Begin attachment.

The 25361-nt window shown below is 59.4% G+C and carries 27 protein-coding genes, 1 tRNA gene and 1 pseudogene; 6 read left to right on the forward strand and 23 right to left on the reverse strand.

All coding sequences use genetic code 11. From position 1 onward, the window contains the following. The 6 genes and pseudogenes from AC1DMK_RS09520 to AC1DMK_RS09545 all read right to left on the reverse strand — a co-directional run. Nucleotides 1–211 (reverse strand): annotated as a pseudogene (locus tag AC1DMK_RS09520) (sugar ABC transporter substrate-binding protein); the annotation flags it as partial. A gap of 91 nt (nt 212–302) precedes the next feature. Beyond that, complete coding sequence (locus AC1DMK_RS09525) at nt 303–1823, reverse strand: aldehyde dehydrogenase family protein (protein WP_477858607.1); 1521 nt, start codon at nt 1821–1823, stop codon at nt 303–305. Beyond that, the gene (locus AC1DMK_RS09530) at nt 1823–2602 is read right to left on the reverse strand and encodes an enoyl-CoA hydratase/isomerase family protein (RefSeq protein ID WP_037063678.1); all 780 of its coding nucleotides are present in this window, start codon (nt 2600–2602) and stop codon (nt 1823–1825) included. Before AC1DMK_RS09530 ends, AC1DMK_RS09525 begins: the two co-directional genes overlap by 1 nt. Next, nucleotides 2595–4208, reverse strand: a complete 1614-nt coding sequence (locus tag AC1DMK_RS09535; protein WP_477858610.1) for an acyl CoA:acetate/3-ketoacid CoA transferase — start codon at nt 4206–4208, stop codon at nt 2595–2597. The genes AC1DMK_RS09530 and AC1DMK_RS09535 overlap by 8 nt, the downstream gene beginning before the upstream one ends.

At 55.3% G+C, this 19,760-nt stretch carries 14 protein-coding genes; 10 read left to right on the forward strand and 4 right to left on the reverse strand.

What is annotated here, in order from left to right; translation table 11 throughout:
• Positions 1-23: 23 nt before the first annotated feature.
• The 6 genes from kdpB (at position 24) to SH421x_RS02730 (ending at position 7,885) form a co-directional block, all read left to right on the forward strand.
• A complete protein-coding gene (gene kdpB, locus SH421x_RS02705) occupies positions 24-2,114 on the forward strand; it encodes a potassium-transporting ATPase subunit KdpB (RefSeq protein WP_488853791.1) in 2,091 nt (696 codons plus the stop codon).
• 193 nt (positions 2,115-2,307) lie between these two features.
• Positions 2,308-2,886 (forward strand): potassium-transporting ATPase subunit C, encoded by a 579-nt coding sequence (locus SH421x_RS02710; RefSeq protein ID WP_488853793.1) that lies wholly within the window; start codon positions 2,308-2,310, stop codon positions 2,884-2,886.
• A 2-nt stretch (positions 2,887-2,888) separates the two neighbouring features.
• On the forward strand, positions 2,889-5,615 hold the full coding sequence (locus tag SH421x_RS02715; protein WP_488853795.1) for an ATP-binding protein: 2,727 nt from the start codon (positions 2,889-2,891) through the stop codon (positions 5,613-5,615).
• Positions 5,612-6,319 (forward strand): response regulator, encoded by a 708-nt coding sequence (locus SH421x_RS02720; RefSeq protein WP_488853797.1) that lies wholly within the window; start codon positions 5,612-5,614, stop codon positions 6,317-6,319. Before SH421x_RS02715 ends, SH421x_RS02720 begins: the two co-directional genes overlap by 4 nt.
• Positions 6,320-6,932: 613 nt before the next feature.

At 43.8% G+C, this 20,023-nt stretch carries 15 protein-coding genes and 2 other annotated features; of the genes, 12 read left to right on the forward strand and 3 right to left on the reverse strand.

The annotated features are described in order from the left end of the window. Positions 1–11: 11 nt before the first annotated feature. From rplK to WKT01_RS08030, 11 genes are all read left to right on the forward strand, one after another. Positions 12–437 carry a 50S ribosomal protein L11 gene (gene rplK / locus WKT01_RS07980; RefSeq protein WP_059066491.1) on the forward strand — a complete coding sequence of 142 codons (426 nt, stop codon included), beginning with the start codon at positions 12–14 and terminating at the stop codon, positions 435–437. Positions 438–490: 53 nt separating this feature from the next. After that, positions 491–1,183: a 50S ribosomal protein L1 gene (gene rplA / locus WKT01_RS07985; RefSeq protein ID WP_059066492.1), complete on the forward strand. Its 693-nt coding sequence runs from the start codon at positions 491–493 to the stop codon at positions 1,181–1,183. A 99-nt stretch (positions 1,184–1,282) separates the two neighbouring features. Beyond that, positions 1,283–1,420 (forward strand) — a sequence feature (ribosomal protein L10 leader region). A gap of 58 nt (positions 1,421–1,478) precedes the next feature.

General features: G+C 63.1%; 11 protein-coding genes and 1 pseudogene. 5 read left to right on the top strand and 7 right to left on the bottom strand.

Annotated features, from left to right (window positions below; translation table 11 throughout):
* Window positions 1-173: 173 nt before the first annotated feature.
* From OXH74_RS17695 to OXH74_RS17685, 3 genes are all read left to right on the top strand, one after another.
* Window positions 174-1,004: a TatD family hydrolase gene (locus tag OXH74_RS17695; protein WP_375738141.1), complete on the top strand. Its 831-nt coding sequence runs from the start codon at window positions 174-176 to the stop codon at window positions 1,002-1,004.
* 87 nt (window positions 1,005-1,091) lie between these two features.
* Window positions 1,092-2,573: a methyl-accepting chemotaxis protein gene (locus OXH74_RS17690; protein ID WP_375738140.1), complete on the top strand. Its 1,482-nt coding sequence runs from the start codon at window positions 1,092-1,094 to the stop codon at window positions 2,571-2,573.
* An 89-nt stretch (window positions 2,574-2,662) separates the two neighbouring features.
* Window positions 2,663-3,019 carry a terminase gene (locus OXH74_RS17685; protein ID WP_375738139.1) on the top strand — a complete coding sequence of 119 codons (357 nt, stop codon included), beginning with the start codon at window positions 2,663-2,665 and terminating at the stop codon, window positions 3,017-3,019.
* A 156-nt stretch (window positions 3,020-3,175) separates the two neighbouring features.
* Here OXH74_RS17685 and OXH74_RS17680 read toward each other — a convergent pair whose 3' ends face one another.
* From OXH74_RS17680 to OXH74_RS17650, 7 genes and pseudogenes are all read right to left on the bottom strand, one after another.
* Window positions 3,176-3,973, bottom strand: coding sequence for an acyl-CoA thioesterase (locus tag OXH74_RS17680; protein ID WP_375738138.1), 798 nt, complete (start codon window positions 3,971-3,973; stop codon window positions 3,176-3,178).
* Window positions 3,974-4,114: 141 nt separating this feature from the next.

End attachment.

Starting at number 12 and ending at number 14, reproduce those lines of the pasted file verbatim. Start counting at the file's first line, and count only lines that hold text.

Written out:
• Positions 5,612-6,319 (forward strand): response regulator, encoded by a 708-nt coding sequence (locus SH421x_RS02720; RefSeq protein WP_488853797.1) that lies wholly within the window; start codon positions 5,612-5,614, stop codon positions 6,317-6,319. Before SH421x_RS02715 ends, SH421x_RS02720 begins: the two co-directional genes overlap by 4 nt.
• Positions 6,320-6,932: 613 nt before the next feature.

At 43.8% G+C, this 20,023-nt stretch carries 15 protein-coding genes and 2 other annotated features; of the genes, 12 read left to right on the forward strand and 3 right to left on the reverse strand.